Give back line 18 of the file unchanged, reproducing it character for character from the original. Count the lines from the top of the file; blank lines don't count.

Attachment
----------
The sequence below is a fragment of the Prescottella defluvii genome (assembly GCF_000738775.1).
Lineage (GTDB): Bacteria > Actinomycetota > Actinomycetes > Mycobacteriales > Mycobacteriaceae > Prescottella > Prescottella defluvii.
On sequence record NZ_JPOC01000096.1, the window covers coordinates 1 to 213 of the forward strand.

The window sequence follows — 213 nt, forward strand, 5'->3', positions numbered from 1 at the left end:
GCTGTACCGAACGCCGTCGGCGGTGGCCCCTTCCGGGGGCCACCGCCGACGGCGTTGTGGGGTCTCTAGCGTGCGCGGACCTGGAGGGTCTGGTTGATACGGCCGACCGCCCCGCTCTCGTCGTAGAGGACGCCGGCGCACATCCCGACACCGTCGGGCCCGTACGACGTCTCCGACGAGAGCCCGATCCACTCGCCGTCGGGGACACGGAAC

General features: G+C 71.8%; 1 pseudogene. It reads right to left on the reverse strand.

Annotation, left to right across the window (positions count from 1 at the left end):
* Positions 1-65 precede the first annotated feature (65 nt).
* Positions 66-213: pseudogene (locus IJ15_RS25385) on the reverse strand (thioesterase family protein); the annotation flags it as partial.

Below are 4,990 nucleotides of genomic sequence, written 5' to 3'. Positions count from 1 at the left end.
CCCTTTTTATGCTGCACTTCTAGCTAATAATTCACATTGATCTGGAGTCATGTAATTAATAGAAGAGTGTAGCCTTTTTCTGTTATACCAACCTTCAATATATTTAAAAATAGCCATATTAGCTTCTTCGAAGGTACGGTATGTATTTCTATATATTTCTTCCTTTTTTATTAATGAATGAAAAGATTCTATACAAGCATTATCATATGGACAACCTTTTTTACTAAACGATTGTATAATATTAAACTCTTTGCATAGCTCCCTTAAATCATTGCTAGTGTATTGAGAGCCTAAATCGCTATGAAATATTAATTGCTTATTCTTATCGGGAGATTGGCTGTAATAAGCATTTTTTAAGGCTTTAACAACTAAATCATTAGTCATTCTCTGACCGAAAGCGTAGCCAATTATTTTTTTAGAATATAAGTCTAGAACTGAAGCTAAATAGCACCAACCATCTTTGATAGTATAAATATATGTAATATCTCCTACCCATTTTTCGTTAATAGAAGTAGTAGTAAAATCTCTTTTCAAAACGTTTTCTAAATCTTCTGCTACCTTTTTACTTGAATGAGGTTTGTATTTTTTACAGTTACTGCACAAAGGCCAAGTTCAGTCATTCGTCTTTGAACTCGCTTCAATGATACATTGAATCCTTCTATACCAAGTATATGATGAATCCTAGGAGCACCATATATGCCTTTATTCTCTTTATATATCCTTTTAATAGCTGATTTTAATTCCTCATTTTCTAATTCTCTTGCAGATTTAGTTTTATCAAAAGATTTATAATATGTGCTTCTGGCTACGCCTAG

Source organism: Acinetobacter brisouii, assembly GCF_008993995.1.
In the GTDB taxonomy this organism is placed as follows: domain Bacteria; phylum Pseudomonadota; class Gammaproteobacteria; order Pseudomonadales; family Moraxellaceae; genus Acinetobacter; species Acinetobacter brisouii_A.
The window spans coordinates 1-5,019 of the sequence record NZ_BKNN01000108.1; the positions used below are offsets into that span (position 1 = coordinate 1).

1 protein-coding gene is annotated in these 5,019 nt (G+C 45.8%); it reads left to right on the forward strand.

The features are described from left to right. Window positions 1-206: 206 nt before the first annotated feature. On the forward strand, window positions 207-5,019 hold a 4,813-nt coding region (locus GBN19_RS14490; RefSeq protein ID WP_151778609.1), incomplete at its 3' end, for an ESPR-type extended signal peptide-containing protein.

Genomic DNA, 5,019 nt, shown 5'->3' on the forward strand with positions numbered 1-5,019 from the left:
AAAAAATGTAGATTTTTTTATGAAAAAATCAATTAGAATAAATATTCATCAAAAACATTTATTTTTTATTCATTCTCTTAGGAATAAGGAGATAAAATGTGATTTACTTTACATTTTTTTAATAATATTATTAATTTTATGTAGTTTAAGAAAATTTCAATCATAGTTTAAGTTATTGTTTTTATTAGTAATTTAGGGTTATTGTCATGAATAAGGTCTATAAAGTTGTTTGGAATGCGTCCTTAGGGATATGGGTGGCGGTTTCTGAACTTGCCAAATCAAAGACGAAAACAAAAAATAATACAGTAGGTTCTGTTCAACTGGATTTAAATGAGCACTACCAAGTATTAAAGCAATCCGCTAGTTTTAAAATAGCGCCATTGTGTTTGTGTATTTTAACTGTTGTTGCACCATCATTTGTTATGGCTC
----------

AAAAAATGTAGATTTTTTTATGAAAAAATCAATTAGAATAAATATTCATCAAAAACATTTATTTTTTATTCATTCTCTTAGGAATAAGGAGATAAAATGTGATTTACTTTACATTTTTTTAATAATATTATTAATTTTATGTAGTTTAAGAAAATTTCAATCATAGTTTAAGTTATTGTTTTTATTAGTAATTTAGGGTTATTGTCATGAATAAGGTCTATAAAGTTGTTTGGAATGCGTCCTTAGGGATATGGGTGGCGGTTTCTGAACTTGCCAAATCAAAGACGAAAACAAAAAATAATACAGTAGGTTCTGTTCAACTGGATTTAAATGAGCACTACCAAGTATTAAAGCAATCCGCTAGTTTTAAAATAGCGCCATTGTGTTTGTGTATTTTAACTGTTGTTGCACCATCATTTGTTATGGCTC